posted by Grither at 6:41 AM on April 16 [1 favorite]


What are you doing for food now, if none of the things on your list? What are you eating while you try to figure this out?
posted by a fiendish thingy at 6:45 AM on April 16


You can't be as picky about taste if the level of effort you are willing to put in is 0 and you aren't willing to outsource the effort. You can eat peanut butter out of a jar and take a multivitamin and not fare to poorly.

A more realistic option - if you both work out of the house, you don't need to eat at home. Just get big lunches, save some and eat it later. You still need to do something for weekends, but there's no need to force family dinner on yourselves if it's not working.
posted by WeekendJen at 10:59 AM on April 16 [1 favorite]


I have a friend who hates to cook. She eats crackers and things (cheese, hummus, baby carrots) for dinner most nights. Sandwiches are a similar option.

If you like meat and potatoes, here is something I do for dinner when I want something that feels like a hearty home-cooked meal but isn't a lot of work. Buy:
- A rotisserie chicken
- One of those packages of microwaveable potatoes. These are available from the store brands of many supermarkets, and they are usually in the produce or deli section. It's a microwaveable container of new potatoes that comes with a spice packet. You microwave the potatoes for a few minutes and then combine them with the spice packet and some butter or oil. They are really good!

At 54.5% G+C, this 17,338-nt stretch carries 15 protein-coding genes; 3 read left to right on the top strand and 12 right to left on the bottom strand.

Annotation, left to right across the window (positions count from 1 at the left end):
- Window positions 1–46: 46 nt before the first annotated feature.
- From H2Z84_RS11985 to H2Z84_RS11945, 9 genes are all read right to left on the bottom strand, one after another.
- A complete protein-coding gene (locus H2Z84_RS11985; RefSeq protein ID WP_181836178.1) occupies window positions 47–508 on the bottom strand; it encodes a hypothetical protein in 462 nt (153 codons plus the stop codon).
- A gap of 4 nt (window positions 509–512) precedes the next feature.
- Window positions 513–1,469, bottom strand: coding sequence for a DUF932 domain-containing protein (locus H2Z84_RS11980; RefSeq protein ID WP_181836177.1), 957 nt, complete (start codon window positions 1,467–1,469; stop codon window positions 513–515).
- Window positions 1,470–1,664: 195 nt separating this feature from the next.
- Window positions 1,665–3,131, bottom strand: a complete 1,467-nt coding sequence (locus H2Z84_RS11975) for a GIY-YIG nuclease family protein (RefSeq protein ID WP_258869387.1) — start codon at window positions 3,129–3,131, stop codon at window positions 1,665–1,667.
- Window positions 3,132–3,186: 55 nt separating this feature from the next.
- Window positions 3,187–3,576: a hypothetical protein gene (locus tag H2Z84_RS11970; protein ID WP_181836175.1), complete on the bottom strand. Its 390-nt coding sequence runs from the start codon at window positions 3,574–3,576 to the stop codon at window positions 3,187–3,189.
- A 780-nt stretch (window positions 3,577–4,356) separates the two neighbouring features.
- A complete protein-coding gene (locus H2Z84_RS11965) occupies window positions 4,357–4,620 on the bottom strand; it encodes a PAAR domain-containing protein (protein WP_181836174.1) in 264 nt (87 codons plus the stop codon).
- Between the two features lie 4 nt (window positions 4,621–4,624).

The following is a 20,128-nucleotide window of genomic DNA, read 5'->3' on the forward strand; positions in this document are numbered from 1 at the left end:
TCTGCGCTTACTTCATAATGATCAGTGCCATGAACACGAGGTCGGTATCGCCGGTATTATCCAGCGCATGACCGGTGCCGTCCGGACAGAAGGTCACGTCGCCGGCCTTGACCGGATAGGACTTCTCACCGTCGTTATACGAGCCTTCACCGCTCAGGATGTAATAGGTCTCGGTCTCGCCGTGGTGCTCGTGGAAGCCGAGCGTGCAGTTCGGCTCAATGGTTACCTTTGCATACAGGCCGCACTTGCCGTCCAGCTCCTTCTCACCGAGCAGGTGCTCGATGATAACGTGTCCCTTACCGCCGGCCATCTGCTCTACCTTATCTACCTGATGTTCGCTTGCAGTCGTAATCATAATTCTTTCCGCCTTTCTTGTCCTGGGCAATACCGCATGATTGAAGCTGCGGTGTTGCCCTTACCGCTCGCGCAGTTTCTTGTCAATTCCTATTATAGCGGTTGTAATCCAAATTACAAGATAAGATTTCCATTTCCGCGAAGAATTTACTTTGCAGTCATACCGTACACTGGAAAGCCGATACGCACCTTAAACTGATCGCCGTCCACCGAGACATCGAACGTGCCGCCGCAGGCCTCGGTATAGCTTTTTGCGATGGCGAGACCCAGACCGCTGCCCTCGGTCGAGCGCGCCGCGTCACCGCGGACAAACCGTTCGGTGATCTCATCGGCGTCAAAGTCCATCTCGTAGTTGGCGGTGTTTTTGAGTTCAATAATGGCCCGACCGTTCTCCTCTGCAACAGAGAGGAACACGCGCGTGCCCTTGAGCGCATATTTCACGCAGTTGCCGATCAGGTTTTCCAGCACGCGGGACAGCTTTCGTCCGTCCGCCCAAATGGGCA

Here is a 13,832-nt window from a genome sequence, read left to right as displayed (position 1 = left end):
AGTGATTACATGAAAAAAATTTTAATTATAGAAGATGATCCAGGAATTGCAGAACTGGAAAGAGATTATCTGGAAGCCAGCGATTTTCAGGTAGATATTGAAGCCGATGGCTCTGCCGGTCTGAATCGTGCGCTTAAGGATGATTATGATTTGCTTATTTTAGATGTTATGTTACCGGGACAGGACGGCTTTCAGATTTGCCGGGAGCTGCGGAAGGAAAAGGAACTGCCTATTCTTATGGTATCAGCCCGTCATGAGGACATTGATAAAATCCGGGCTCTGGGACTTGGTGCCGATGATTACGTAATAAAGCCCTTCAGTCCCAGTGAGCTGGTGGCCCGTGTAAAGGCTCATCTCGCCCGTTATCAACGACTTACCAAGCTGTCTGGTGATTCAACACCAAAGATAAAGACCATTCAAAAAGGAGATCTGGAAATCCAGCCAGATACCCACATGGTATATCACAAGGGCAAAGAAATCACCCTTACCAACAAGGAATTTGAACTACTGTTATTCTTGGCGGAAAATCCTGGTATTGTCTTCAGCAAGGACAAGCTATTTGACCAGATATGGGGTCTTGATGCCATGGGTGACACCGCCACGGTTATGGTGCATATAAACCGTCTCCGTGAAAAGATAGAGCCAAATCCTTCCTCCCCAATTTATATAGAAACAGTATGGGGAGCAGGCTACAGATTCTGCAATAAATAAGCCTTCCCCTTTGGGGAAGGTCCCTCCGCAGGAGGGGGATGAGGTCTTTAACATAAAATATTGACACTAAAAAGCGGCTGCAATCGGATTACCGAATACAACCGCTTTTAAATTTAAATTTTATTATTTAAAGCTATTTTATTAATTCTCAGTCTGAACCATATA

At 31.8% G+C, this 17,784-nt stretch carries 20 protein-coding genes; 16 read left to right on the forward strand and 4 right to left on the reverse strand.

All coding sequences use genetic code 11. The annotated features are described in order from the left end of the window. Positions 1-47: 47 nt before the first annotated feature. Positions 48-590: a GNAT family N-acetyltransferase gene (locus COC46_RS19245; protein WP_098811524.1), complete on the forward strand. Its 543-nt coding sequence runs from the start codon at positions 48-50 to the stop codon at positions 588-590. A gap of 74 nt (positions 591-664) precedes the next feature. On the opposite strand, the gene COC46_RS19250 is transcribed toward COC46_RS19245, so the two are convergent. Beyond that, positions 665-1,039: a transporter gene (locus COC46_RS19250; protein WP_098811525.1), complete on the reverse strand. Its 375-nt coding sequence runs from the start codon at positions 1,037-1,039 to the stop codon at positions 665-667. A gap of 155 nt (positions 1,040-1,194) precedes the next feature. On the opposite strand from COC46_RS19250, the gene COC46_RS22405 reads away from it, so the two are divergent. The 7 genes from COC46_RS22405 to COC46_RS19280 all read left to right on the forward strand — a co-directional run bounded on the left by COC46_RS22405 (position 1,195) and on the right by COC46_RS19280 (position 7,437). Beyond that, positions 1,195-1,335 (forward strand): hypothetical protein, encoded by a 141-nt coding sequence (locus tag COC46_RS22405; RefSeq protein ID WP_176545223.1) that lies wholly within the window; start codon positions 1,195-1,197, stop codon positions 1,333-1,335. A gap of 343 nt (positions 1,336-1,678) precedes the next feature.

- A bag of salad greens+dressing or some frozen broccoli florets. The frozen broccoli can be microwaved at the same time as the potatoes. You can even toss them with the same butter/seasonings if you want!

Once I get home, all I have to do is microwave the potatoes, and either dress the salad or microwave the broccoli. It is 100% not cooking but it's a reasonably healthy meal and gives me leftovers too.

If you don't want chicken, you could also buy steaks or some other protein and pan-fry them. Yes, that's cooking, but it's only cooking one thing, and everything else is taken care of.

Oh, and if grocery shopping just seems like too much, look into grocery delivery. Amazon Prime Now delivers a lot of things if you don't want to have to plan ahead.
posted by lunasol at 2:08 PM on April 16 [1 favorite]


I appreciate all the helpful advice. To answer the question, we’re eating the Munchery boxes, pizza and Starbucks sandwiches. I know it sounds like anhedonia but I don’t think it is, cause some stuff tastes good. We just don’t have the energy to get it. Convenience and frozen foods are just inedibly gross. I’m going to give Gobble a try next.
posted by bleep at 8:17 PM on April 16 [2 favorites]